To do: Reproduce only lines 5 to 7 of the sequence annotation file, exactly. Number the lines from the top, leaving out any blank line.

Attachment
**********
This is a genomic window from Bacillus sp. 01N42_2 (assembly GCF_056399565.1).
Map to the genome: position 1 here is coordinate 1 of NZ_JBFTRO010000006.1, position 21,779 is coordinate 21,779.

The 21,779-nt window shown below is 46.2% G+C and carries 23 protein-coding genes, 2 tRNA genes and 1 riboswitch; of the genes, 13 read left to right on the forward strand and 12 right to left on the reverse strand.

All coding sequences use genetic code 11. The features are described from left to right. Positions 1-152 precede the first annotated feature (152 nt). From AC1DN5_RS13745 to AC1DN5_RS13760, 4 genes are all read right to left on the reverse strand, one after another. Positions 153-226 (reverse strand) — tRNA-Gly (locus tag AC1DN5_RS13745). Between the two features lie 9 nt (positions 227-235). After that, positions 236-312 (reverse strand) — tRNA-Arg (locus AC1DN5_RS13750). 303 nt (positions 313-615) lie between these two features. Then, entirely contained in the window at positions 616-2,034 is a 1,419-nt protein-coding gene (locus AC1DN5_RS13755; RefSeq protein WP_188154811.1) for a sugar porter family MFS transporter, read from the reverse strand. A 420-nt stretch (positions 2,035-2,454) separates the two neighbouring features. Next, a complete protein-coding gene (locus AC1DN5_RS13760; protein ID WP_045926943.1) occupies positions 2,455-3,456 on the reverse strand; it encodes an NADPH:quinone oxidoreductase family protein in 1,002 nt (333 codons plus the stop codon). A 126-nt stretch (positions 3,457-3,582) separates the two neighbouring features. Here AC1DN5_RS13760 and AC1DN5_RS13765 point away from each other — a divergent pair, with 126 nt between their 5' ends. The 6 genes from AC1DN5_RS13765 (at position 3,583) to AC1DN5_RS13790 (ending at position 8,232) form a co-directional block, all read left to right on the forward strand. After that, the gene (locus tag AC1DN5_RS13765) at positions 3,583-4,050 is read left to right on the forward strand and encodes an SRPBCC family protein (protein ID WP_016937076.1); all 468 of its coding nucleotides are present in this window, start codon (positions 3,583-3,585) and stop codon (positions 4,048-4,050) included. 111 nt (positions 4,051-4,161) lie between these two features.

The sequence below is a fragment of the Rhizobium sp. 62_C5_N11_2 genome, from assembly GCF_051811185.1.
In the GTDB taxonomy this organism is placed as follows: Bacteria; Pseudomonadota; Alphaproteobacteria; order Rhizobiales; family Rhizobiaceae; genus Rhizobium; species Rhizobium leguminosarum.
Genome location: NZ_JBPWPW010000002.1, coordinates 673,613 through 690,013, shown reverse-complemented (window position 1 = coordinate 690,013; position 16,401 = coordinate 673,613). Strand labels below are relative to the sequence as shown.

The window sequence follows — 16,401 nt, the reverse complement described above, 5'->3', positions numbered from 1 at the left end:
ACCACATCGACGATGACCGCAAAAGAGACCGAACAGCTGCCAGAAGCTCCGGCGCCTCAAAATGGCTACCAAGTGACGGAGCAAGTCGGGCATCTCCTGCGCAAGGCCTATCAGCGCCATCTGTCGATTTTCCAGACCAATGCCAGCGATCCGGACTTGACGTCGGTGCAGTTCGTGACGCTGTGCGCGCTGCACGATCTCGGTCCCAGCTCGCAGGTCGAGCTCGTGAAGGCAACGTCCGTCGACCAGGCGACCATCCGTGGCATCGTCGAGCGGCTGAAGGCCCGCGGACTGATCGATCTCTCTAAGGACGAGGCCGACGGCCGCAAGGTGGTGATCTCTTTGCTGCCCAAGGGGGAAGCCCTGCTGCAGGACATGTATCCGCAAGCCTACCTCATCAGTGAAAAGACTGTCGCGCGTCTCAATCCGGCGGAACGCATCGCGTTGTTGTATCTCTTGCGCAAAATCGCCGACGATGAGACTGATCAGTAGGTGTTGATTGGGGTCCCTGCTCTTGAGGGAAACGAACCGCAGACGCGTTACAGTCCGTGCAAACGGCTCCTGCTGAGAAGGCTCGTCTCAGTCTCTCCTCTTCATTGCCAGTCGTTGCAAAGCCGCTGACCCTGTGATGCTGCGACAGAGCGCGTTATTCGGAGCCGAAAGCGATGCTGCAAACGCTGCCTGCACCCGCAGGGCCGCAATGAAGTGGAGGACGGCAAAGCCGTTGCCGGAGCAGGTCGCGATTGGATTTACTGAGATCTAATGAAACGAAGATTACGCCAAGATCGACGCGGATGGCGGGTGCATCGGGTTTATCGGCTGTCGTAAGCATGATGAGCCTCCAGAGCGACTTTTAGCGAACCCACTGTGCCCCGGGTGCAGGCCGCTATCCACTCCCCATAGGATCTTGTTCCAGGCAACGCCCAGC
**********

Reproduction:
The sequence below is a fragment of the Rhizobium sp. 62_C5_N11_2 genome, from assembly GCF_051811185.1.
In the GTDB taxonomy this organism is placed as follows: Bacteria; Pseudomonadota; Alphaproteobacteria; order Rhizobiales; family Rhizobiaceae; genus Rhizobium; species Rhizobium leguminosarum.
Genome location: NZ_JBPWPW010000002.1, coordinates 673,613 through 690,013, shown reverse-complemented (window position 1 = coordinate 690,013; position 16,401 = coordinate 673,613). Strand labels below are relative to the sequence as shown.